A Lesson in Humility With Robert Drake

I recently had the privilege to sit down with Robert Drake a chaplain at University of California San Francisco with a unique perspective on how we can connect to God’s Creation.

Drake grew up on a YMCA ranch the small town of Elkhart, Indiana, roaming the fields and forests of northern Indiana and southern Michigan.  In fourth grade he started reading the Dialogues of Plato.

Yes, he’s a brain.

Drake studied at fourteen colleges and universities.  He has a BS in Philosophy, an MS in Conflict Resolution with a “Kant-ean” ethics specialization, an MBE from UCLA, and he participated in a graduate program at University of Arizona in American Indian Studies.  Drake is now a senior seminarian at the San Francisco Theological Seminary completing a Master of Divinity graduate degree with specialization in Pastoral Care and Spirituality.

Don’t let Drake’s credentials give you the wrong impression though.  He’s no bookworm.

No, in fact, Drake is a bit of a daredevil.  He has attended sweat lodges, fasted in the Mojave’s Saline and Eureka Valleys, and raced in the freezing, choppy waters of San Francisco Bay.  Oh, and he once buried himself for 36 hours in a grave.

It is Drake’s unique educational background and extreme experiences that made me want to meet with him.  I wanted to understand his motivations.

“I have always found spirit in nature,” said Drake as we talked in an empty hospital room. “The closer I get to a state of survival the closer I am to the spirit and that manifests itself in seeing the spirit in everything around me.”

I have to admit that as Drake described his experiences I was both shocked and intrigued.  I thought about how I would feel in those extreme situations; vulnerable to the crashing waves, shifting California ground, extreme heat, and extreme cold; feeling my hunger, thirst, injury, and fatigue; hearing the blood in my ears; tasting the salt of my sweat; helpless to my current situation.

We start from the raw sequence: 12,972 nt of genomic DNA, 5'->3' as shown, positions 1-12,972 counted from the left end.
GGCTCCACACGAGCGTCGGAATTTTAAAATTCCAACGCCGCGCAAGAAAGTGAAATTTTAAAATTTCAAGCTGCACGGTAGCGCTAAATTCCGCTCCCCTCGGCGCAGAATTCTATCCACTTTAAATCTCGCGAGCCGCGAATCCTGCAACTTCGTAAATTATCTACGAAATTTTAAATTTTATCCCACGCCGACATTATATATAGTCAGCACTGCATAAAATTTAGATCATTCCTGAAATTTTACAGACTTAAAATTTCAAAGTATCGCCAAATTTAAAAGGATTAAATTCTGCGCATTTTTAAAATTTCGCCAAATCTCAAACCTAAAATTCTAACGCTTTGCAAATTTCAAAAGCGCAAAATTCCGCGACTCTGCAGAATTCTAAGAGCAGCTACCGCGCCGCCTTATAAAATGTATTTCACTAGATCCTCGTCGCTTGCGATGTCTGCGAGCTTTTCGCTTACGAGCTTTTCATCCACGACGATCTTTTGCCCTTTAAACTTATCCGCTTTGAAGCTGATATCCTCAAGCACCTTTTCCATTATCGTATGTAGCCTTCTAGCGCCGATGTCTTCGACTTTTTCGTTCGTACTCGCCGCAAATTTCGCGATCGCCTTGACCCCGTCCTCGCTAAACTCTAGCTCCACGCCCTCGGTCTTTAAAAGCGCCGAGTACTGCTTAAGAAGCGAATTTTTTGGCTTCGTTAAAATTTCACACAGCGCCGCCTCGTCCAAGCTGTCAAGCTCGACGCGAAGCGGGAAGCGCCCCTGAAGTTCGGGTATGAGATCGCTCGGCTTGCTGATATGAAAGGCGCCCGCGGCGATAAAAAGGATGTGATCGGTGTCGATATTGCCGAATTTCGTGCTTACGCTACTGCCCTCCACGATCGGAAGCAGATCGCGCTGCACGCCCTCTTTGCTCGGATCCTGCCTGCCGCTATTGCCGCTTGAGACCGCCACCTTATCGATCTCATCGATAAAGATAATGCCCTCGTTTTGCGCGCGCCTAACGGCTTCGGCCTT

Would I think about my attachments and angers?  Would I regret my sins?  Would I long for the things I love in life?  Could I find peace?

Sometimes life’s distractions separate us from God’s Creation and our true nature.  The more I imagined myself underground or swimming through the Bay, the more I felt a greater humility.

That’s what Drake taught me about my connection with God’s Creation.

“We exist in a relationship,” he said sipping coffee.  “We don’t exist separate from anything else and everything we do affects everything.  I think what we have done to the environment reflects our relationship with God and it comes from our belief system.  Who we think God is how we treat each other and how we treat our environment is a reflection of who we think God is.”

When we choose to abandon life’s cushy barriers we can experience Creation in a new way.

We can experience humility in the face of God and Nature.

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About the Author

I'm an organic-eating, energy-saving naturalist who composts and tree hugs in her spare time. I have a background in environmental law, lobbying, and field work. I believe in God; however, I do not call myself a Christian or a Jew or a member of any religion. I am merely someone who finds a spiritual connection to all humans and the environment. You can find me on Twitter, Facebook, and .